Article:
"Roman Jakobson found a comparable dichotomy between metaphor and metonymy in his seminal paper, 'Two Aspects of Language and Two Types of Aphasic Disturbances,' published in his monograph, Fundamentals of Language (Mouton & Co--Gravenhage, 1956). Here Jakobson discussed two types of aphasia based on complementary disorders in comprehending language: (a) a similarity disorder whereby one primarily depends on syntactic context to draw words into use (pp. 63-64); and (b) a contiguity disorder whereby one's style becomes a telegraphic 'word heap' without much, if any, evidence of syntax (pp. 71-72). According to Jakobson, two faculties are thus involved in the use of language: (a) selection in the choice of words to express an idea (metaphoric); and (b) the combination of words, again to express an idea (metonymic). Elaborate sentences without a particularly impressive vocabulary (for example in the prose of Henry James) illustrates the similarity disorder, while big vocabulary in loosely constructed sentences (for example in the prose of James Joyce) illustrates the contiguity disorder. Joyce heaped together his words with apparent abandonment, while James strenuously belaboured his syntax to produce exactly the right effect--an effect he found difficult to articulate with words alone as opposed to their combination in intricate sentences. An inferior choice of words, Jakobson claimed, is at the sacrifice of metaphor, whereas an inferior combination of words is at the sacrifice of metonymy (p. 76)."
Jakobson, R. (1971). "Fundamentals of Language". The Hague/Paris: Mouton, Harvard University and Morris Halle, Massachusetts Institute of Technology.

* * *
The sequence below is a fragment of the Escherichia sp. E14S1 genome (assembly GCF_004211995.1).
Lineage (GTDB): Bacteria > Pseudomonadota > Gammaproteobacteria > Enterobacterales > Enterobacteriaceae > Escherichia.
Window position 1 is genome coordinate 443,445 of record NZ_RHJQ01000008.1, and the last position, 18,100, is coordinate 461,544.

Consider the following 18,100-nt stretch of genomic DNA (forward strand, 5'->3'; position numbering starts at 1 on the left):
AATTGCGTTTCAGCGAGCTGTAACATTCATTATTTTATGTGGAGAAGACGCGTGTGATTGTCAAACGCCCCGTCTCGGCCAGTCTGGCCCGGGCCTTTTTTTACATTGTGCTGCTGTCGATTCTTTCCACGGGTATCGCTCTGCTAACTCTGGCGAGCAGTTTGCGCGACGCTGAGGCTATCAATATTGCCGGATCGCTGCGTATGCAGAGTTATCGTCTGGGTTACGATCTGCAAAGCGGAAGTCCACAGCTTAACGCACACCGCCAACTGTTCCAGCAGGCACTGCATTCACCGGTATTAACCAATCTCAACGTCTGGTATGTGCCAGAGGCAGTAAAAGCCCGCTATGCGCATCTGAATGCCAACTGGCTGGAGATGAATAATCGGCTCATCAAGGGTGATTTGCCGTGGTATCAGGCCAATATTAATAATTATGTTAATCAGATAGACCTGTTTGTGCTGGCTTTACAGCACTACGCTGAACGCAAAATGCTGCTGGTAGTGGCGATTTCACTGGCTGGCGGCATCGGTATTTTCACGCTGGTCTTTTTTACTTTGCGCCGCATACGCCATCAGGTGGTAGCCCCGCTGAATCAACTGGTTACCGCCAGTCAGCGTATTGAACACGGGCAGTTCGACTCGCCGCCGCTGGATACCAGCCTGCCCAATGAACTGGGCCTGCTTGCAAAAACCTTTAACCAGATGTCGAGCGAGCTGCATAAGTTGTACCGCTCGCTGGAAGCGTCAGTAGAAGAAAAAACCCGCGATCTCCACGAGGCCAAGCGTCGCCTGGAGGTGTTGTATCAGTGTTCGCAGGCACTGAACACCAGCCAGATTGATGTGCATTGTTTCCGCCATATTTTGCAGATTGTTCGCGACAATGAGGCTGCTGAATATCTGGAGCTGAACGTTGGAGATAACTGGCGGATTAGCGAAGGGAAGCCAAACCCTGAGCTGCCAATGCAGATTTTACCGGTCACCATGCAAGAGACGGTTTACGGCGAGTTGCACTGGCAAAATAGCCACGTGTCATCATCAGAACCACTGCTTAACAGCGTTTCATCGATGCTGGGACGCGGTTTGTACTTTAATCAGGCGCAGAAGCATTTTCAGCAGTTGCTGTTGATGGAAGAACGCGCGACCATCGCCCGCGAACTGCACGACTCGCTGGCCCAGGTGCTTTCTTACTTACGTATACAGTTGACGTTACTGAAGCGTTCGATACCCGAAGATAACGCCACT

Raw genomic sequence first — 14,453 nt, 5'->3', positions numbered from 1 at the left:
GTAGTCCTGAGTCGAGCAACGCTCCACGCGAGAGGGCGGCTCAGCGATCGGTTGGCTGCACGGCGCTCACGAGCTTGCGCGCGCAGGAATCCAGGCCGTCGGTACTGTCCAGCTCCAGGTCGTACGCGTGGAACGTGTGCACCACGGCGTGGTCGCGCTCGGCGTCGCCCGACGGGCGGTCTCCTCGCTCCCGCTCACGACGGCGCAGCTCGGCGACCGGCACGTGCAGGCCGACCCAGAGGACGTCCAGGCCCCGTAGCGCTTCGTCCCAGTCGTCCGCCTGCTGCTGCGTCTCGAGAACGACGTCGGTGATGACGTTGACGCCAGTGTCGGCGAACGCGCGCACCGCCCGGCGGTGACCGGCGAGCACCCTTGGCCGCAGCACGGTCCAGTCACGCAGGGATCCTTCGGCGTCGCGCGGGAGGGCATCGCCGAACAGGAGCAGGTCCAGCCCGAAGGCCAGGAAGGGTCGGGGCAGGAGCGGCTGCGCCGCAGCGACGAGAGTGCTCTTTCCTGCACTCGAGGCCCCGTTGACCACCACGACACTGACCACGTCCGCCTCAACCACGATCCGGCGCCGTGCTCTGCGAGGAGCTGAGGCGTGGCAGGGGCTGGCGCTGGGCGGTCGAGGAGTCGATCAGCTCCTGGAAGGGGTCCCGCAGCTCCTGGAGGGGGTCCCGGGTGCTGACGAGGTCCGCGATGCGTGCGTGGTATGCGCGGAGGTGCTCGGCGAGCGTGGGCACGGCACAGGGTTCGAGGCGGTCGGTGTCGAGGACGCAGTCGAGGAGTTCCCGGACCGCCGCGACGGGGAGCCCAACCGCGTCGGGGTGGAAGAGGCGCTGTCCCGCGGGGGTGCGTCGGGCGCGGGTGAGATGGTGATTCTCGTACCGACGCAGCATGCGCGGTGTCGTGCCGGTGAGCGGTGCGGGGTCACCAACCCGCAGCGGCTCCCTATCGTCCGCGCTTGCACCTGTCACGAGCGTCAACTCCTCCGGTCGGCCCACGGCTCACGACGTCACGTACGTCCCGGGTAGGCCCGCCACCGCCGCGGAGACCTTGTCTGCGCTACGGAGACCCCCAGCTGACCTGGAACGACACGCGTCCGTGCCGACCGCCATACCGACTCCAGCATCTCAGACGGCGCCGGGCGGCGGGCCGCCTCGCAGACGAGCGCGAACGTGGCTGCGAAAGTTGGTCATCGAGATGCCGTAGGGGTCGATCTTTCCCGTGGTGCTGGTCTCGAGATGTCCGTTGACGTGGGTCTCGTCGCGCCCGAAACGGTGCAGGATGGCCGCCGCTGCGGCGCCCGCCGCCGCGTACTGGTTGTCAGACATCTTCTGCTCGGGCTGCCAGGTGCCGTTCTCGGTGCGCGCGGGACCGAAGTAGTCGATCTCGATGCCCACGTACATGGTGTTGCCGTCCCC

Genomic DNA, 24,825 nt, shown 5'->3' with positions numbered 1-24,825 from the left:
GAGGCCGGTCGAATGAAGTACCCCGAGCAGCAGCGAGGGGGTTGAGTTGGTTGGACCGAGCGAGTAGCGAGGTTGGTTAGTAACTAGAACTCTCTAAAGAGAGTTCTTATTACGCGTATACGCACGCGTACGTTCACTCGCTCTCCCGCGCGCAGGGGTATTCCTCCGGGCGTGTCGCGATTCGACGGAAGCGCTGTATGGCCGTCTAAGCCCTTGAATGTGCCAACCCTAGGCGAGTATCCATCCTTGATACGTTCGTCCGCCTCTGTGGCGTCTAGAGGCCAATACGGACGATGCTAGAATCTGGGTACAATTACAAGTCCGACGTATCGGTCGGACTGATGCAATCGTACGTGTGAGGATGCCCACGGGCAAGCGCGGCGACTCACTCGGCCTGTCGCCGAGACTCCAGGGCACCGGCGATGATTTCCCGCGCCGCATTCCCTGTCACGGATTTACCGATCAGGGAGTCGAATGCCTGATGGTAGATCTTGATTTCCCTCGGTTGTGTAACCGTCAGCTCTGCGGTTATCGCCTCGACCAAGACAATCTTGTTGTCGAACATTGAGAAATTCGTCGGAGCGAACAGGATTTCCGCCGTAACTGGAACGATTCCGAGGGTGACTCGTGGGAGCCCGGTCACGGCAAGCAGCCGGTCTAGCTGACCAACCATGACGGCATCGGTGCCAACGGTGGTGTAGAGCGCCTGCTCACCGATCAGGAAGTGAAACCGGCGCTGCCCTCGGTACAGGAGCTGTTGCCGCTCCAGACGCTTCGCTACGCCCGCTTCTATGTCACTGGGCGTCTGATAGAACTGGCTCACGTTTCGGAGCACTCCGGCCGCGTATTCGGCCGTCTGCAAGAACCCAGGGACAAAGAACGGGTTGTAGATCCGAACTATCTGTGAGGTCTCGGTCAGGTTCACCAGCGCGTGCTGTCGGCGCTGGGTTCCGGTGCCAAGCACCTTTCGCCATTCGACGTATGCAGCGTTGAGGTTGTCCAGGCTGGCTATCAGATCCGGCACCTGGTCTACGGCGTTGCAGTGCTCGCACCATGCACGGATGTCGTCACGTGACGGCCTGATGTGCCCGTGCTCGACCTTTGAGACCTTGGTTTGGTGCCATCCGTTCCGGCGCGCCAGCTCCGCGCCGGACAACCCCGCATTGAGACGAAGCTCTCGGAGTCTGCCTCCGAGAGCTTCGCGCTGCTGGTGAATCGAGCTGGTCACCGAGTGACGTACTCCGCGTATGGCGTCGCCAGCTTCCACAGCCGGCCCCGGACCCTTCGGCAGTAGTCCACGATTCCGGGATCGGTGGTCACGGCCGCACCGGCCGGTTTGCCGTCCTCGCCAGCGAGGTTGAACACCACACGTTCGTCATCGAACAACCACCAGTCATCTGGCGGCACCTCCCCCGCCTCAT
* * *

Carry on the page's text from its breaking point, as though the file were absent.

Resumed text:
1). Edward Jayne. "The Metaphor-Metonymy Binarism"
"Designerly ways of knowing, reflection in action/reflection on action, tacit knowledge, the language of things etc. The theoretical dimension of design research is usually described in numerous and various ways that tend to subsume in elegant formulas the complex relationships between designers and thinkers. Many design research bibliographies show a tendency to overquote a set of common references that could be perceived as the doxa of design research - either in the French theory (Deleuze, Baudrillard), or in the fashionable sociology of systems (Latour, Tarde) or the pragmatic approach (Schön, Simon, Dewey).
The Swiss Design Network one-day Symposium of 2011 Practicing Theory aims at understanding what are the real theoretical contexts of designers practicing design research, how these theoretical backgrounds are formed, explored and broaden, and what use is made of them in the everyday practice of a research project in design. Not only will we seek to understand where from designers think, but also in what directions their research could possibly push the activity of thinking. The aim is not to re-design the ideal library of design thinking, but on the contrary to interrogate the dialog that design research establishes with the historical discourse disciplines such as philosophy, sociology, semiotics or cognitive theories."
(Genève, University of Art and Design Geneva, 2011)